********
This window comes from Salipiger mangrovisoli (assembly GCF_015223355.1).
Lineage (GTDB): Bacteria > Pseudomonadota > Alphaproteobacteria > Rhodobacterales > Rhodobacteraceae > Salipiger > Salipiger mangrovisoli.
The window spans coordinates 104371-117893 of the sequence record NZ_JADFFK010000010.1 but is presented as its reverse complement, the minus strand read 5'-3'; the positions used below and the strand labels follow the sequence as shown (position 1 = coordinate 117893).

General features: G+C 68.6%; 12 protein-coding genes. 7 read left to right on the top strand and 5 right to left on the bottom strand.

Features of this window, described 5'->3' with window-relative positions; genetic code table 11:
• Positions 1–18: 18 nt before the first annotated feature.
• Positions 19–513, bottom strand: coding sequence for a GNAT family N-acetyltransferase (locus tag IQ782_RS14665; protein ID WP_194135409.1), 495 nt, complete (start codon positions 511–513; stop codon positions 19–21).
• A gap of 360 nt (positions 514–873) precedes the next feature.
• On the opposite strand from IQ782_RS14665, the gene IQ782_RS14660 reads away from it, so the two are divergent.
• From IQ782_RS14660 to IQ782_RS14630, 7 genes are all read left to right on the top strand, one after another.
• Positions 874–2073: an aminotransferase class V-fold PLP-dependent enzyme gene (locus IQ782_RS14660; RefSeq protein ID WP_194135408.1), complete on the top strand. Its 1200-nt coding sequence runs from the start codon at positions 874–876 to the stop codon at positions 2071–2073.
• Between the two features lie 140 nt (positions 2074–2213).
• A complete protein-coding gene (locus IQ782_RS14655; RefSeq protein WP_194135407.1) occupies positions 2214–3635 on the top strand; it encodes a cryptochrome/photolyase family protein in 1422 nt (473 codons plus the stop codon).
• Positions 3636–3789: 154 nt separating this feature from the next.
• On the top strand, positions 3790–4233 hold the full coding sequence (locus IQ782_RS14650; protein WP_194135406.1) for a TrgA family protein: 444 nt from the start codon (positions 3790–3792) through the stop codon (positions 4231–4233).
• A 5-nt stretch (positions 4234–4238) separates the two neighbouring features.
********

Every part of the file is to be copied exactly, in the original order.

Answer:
This window comes from Salipiger mangrovisoli (assembly GCF_015223355.1).
Lineage (GTDB): Bacteria > Pseudomonadota > Alphaproteobacteria > Rhodobacterales > Rhodobacteraceae > Salipiger > Salipiger mangrovisoli.
The window spans coordinates 104371-117893 of the sequence record NZ_JADFFK010000010.1 but is presented as its reverse complement, the minus strand read 5'-3'; the positions used below and the strand labels follow the sequence as shown (position 1 = coordinate 117893).

General features: G+C 68.6%; 12 protein-coding genes. 7 read left to right on the top strand and 5 right to left on the bottom strand.

Features of this window, described 5'->3' with window-relative positions; genetic code table 11:
• Positions 1–18: 18 nt before the first annotated feature.
• Positions 19–513, bottom strand: coding sequence for a GNAT family N-acetyltransferase (locus tag IQ782_RS14665; protein ID WP_194135409.1), 495 nt, complete (start codon positions 511–513; stop codon positions 19–21).
• A gap of 360 nt (positions 514–873) precedes the next feature.
• On the opposite strand from IQ782_RS14665, the gene IQ782_RS14660 reads away from it, so the two are divergent.
• From IQ782_RS14660 to IQ782_RS14630, 7 genes are all read left to right on the top strand, one after another.
• Positions 874–2073: an aminotransferase class V-fold PLP-dependent enzyme gene (locus IQ782_RS14660; RefSeq protein ID WP_194135408.1), complete on the top strand. Its 1200-nt coding sequence runs from the start codon at positions 874–876 to the stop codon at positions 2071–2073.
• Between the two features lie 140 nt (positions 2074–2213).
• A complete protein-coding gene (locus IQ782_RS14655; RefSeq protein WP_194135407.1) occupies positions 2214–3635 on the top strand; it encodes a cryptochrome/photolyase family protein in 1422 nt (473 codons plus the stop codon).
• Positions 3636–3789: 154 nt separating this feature from the next.
• On the top strand, positions 3790–4233 hold the full coding sequence (locus IQ782_RS14650; protein WP_194135406.1) for a TrgA family protein: 444 nt from the start codon (positions 3790–3792) through the stop codon (positions 4231–4233).
• A 5-nt stretch (positions 4234–4238) separates the two neighbouring features.